British men lack a basic understanding of their prostate cancer risk, despite it being the cancer they are most likely to get.
Research by male cancer campaign, Everyman, found that nearly three quarters of men surveyed were unable to name age, family history or race as the top risk factors for prostate cancer, while a quarter admitted having no knowledge of any risk factors.
A third of respondents wrongly believed that drinking alcohol and smoking were the main factors related to an increased risk of getting the disease.
After age, family history is one of the strongest risk factors for prostate cancer, yet more than half (54%) of those surveyed admitted they had not considered what diseases they were more likely to get as a result of their family’s medical background.
Everyman is a campaign run by The Institute of Cancer Research (ICR) to raise funds for prostate and testicular cancer research. The ICR is currently undertaking a study to determine whether family history and genetic profiling can be used to find men at higher risk of prostate cancer, so they can be targeted for screening.
Professor Ros Eeles from the ICR said: "The PROFILE* study follows years of research into prostate cancer risk factors, including the discovery of 31 genetic variants that predispose to the disease, and the recognition that family history substantially increases men’s chances of developing the disease.
"This study will show us whether we have enough knowledge about prostate cancer genetics to find men at higher risk of the disease, and whether we should therefore start screening these men.
"Screening men at higher risk could potentially lead to earlier diagnoses, which would improve their chances of cure," Professor Eeles said.
Prostate Specific Antigen (PSA) testing is the only tool currently available to screen men for prostate cancer, but it carries a significant risk of over-diagnosis and over-treatment for men who would not otherwise need it.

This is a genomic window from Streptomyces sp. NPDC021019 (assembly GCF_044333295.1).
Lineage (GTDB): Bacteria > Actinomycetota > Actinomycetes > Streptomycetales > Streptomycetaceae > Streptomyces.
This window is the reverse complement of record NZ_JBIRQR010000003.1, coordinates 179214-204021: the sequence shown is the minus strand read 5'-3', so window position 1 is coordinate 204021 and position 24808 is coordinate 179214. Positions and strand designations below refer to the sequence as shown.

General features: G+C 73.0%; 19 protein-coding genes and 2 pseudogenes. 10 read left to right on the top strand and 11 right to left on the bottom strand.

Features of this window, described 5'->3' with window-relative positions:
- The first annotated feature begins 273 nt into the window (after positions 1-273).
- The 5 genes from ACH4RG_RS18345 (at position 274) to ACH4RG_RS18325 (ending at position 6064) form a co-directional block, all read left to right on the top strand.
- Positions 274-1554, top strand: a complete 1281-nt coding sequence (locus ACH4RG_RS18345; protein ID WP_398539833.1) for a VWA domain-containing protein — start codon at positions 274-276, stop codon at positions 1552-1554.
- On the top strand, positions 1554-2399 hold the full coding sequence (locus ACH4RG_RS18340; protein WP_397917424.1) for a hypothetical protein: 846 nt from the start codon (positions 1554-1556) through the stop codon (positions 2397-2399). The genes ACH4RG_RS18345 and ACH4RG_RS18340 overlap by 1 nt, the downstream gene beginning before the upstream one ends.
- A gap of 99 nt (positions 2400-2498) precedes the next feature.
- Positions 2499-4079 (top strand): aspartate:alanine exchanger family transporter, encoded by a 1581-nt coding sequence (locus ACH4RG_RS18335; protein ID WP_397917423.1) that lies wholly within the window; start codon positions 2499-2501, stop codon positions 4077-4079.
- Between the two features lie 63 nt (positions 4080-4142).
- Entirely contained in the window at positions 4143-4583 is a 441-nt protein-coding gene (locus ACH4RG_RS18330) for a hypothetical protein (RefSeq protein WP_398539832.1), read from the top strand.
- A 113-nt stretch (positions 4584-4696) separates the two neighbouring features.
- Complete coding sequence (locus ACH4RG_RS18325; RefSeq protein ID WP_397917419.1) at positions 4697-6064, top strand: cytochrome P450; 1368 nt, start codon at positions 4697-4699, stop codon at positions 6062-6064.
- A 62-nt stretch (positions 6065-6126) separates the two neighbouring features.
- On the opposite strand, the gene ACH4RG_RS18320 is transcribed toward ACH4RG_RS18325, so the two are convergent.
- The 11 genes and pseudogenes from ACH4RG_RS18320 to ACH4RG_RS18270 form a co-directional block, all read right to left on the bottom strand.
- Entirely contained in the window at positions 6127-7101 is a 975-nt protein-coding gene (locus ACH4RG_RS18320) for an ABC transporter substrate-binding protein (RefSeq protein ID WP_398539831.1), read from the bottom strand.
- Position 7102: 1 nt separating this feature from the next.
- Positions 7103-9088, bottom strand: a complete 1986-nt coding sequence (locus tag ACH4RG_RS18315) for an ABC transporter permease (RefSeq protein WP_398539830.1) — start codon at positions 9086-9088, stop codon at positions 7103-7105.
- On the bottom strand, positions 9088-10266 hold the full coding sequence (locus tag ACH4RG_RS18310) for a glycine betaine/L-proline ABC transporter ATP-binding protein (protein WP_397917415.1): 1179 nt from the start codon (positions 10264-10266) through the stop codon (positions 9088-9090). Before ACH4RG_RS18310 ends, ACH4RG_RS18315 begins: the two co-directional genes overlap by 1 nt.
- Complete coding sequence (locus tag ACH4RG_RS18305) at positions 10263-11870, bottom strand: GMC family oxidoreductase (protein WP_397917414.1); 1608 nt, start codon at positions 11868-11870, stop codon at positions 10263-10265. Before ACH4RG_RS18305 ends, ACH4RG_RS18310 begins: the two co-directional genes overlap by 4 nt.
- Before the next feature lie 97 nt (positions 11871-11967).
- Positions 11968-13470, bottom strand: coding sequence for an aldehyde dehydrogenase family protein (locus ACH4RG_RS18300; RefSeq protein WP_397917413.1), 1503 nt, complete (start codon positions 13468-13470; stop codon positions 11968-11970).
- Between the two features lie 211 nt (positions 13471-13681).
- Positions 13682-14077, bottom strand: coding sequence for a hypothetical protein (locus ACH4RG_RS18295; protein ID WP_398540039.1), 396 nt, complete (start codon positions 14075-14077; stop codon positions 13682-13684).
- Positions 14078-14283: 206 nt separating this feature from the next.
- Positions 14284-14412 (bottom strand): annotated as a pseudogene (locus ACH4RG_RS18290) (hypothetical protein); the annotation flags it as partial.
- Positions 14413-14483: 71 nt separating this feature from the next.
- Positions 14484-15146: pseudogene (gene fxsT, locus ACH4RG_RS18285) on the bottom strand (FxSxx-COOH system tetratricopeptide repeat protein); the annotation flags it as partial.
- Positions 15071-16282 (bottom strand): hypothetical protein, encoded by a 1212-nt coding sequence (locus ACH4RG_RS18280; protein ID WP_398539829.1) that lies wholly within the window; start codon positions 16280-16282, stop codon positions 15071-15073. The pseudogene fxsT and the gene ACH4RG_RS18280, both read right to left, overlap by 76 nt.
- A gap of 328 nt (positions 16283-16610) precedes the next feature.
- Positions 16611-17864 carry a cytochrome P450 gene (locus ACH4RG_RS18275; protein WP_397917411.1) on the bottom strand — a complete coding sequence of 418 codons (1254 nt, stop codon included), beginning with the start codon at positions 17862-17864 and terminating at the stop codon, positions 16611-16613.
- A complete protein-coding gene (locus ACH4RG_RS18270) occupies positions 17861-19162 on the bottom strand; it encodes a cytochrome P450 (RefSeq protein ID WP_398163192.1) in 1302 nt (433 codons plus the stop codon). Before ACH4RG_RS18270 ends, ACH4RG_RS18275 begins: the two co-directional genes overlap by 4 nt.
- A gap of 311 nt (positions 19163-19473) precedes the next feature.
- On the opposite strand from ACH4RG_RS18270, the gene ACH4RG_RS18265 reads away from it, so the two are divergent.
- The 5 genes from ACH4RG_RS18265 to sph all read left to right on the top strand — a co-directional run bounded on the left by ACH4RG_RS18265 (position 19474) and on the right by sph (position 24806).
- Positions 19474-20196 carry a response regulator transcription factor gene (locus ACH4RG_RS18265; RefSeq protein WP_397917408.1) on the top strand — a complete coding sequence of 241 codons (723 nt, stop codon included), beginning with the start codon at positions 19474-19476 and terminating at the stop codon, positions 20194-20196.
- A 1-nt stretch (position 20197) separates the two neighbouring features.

However, these risks may be less significant in men at higher risk of the disease, so ICR scientists are looking for a way to identify this group.
Minister of State for Care Services, Paul Burstow, said: "Identifying prostate cancer sooner can mean better health outcomes. If men are at all worried, especially if they are black, have prostate cancer in the family or notice changes when they urinate, they should discuss with their GP the potential benefits of a PSA test.
"Early diagnosis is a major priority in the Government's Cancer Strategy and will be central to achieving our aim to save at least five thousand extra lives a year from cancer. I fully support Everyman's efforts to raise men's awareness of prostate cancer," said Mr Burstow.
The survey, conducted for Everyman’s Male Cancer Awareness Month, also showed a general lack of awareness around the number of men prostate cancer kills each year, with nearly two thirds underestimating the figure of 10,000 by four times or more.
Alarmingly, nearly half (46%) of respondents could not answer correctly where the prostate was, while only one in ten knew the prostate’s main function.
The Shadow Minister for Public Health, Diane Abbott, commented on the study: "It is significant that men know so little about these issues and the government needs to give more thought to how and where they target public awareness campaigns in order to reach men.
"We must improve awareness of the signs and symptoms of cancer among the public and GPs. Improved services in primary care are essential, and those men affected must be referred to hospital specialists sooner and begin treatment earlier," said Ms Abbott.
* The PROFILE study will eventually be conducted in three centres - London, Oxford and Cambridge - but is now only open in London. Men aged between 40 and 69 with a family history of prostate cancer are invited to participate.